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From Newsday:
32 early works by Jackson Pollock are revealed after discovery in a storage locker in Hamptons

The 32 small paintings had been in a Wainscott storage locker for more than a quarter-century and were dark with grime when they were discovered.

But a few things quickly became apparent after the find two years ago. They were among the early drip paintings by the abstract expressionist Jackson Pollock. They were worth as much as $10 million altogether.

And they provide crucial evidence showing Pollock was far more careful and disciplined than is commonly thought, said Alex Matter, 62, a Manhattan filmmaker who yesterday publicly disclosed the existence of the paintings, which had belonged to his father.

"They were pretty filthy. It was when I got them cleaned and saw the colors that I was knocked out," said Matter, whose father Herbert Matter, a photographer, had been a close friend of Pollock, a longtime Springs resident who died in 1956.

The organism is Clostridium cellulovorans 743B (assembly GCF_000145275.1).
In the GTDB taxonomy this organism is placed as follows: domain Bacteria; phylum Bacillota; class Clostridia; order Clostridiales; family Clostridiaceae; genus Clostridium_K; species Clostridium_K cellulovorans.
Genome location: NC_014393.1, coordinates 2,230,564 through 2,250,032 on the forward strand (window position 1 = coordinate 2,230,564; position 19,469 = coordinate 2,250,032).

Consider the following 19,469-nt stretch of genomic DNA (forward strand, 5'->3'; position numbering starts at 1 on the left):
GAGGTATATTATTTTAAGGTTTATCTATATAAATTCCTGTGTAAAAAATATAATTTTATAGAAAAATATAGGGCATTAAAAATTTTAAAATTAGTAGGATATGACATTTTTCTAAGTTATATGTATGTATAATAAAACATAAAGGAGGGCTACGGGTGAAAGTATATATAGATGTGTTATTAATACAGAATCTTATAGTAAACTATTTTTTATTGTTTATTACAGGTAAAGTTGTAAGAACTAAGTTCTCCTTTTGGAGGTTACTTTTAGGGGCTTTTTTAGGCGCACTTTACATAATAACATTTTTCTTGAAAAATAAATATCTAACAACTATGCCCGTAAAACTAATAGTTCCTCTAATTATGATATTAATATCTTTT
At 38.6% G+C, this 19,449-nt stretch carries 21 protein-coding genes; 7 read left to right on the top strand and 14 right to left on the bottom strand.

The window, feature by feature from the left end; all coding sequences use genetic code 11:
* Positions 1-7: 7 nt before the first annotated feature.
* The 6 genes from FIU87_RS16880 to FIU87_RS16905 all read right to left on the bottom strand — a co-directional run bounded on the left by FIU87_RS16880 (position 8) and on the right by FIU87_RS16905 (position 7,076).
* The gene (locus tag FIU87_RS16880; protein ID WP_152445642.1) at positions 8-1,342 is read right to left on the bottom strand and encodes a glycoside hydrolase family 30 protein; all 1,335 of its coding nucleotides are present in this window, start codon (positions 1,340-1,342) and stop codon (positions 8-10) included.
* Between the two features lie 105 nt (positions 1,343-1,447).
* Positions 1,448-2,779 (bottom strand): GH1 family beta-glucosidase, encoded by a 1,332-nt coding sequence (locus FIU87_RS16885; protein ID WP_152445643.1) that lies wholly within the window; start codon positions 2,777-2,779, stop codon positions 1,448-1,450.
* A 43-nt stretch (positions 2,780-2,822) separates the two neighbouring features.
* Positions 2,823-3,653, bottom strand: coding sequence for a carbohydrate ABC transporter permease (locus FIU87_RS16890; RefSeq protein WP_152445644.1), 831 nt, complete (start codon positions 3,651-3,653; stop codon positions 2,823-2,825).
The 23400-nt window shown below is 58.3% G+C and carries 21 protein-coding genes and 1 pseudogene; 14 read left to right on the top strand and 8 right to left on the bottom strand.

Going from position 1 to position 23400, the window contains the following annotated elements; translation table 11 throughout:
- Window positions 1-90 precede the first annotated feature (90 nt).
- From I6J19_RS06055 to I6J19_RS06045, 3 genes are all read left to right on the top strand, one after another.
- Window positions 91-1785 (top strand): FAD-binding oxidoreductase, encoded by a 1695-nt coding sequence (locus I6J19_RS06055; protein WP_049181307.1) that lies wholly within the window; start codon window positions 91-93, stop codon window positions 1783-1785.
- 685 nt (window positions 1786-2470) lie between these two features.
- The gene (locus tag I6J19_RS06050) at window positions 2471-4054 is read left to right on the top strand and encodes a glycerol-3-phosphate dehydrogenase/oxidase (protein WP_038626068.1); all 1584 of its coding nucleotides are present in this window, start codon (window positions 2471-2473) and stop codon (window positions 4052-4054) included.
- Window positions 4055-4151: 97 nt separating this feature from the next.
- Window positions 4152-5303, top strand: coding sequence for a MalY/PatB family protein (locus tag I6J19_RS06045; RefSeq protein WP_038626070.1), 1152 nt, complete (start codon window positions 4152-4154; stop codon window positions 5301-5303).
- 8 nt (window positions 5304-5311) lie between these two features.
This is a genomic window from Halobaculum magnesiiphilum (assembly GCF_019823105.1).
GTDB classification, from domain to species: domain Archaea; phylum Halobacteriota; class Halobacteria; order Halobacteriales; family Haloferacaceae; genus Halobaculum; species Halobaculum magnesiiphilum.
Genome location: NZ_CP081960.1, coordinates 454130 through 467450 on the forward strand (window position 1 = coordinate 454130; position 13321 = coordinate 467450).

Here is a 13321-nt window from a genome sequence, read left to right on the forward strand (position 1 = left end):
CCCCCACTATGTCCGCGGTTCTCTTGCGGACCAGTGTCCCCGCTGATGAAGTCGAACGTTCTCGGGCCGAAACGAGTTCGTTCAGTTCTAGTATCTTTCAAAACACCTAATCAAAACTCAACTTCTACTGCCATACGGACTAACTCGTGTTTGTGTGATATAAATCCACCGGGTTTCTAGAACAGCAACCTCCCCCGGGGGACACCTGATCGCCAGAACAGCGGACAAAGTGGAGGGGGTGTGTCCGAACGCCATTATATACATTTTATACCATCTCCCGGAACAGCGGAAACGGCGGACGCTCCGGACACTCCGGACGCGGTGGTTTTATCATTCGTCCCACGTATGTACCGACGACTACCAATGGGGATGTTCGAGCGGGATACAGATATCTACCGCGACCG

Alex Matter said the works, 22 on canvas and 10 on boards, were previously unrecorded by art historians. The smallest is about 10-by-18 inches, he said.


The works are from 1946-1949 when Pollock began to just drip, pour or spatter, Matter said. Given to his father by the painter ... He found them as he was going through his parents' possessions after his mother's death several years ago. His father died in 1984.

The works show Pollock studying the interactions of different paints, he said. "He'd test whether to put a white first and then a black, or a black first and then a white. They were very carefully done. And that's not something that's often thought of with Pollock," Matter said. "He was careful and considered. You can see that much more clearly in the small paintings."

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